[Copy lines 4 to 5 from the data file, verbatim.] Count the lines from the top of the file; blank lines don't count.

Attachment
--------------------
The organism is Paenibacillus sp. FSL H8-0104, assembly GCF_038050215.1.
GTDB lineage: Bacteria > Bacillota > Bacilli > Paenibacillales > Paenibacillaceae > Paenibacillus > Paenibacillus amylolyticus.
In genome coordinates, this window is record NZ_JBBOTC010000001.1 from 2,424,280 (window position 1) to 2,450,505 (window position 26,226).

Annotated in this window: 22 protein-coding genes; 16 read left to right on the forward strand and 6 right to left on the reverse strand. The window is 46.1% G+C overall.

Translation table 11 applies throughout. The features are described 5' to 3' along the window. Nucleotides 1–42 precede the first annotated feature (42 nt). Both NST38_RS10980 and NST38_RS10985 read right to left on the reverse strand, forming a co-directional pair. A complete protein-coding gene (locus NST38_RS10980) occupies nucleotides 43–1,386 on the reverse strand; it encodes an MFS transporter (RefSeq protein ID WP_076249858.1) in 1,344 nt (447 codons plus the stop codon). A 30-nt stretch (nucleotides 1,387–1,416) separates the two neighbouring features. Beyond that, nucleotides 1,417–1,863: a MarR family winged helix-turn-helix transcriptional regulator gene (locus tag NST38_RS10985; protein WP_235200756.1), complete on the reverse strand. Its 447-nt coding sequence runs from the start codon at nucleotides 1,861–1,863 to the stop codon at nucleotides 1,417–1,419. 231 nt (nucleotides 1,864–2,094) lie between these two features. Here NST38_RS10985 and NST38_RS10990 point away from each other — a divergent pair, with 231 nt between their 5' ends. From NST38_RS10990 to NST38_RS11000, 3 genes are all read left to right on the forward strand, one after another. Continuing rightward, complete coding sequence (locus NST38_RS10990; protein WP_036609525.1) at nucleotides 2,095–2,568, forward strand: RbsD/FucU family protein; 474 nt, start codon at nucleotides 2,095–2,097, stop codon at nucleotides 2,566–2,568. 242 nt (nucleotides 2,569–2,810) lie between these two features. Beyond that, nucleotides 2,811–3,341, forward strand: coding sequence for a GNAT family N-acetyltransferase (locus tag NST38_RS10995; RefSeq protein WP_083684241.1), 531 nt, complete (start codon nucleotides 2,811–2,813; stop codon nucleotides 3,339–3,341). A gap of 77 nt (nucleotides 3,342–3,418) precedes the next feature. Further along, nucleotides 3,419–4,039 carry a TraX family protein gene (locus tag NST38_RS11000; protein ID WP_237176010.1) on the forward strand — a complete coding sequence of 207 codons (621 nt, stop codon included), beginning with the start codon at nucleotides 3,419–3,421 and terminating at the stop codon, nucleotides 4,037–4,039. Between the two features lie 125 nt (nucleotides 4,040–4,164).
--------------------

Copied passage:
Annotated in this window: 22 protein-coding genes; 16 read left to right on the forward strand and 6 right to left on the reverse strand. The window is 46.1% G+C overall.

Translation table 11 applies throughout. The features are described 5' to 3' along the window. Nucleotides 1–42 precede the first annotated feature (42 nt). Both NST38_RS10980 and NST38_RS10985 read right to left on the reverse strand, forming a co-directional pair. A complete protein-coding gene (locus NST38_RS10980) occupies nucleotides 43–1,386 on the reverse strand; it encodes an MFS transporter (RefSeq protein ID WP_076249858.1) in 1,344 nt (447 codons plus the stop codon). A 30-nt stretch (nucleotides 1,387–1,416) separates the two neighbouring features. Beyond that, nucleotides 1,417–1,863: a MarR family winged helix-turn-helix transcriptional regulator gene (locus tag NST38_RS10985; protein WP_235200756.1), complete on the reverse strand. Its 447-nt coding sequence runs from the start codon at nucleotides 1,861–1,863 to the stop codon at nucleotides 1,417–1,419. 231 nt (nucleotides 1,864–2,094) lie between these two features. Here NST38_RS10985 and NST38_RS10990 point away from each other — a divergent pair, with 231 nt between their 5' ends. From NST38_RS10990 to NST38_RS11000, 3 genes are all read left to right on the forward strand, one after another. Continuing rightward, complete coding sequence (locus NST38_RS10990; protein WP_036609525.1) at nucleotides 2,095–2,568, forward strand: RbsD/FucU family protein; 474 nt, start codon at nucleotides 2,095–2,097, stop codon at nucleotides 2,566–2,568. 242 nt (nucleotides 2,569–2,810) lie between these two features. Beyond that, nucleotides 2,811–3,341, forward strand: coding sequence for a GNAT family N-acetyltransferase (locus tag NST38_RS10995; RefSeq protein WP_083684241.1), 531 nt, complete (start codon nucleotides 2,811–2,813; stop codon nucleotides 3,339–3,341). A gap of 77 nt (nucleotides 3,342–3,418) precedes the next feature. Further along, nucleotides 3,419–4,039 carry a TraX family protein gene (locus tag NST38_RS11000; protein ID WP_237176010.1) on the forward strand — a complete coding sequence of 207 codons (621 nt, stop codon included), beginning with the start codon at nucleotides 3,419–3,421 and terminating at the stop codon, nucleotides 4,037–4,039. Between the two features lie 125 nt (nucleotides 4,040–4,164).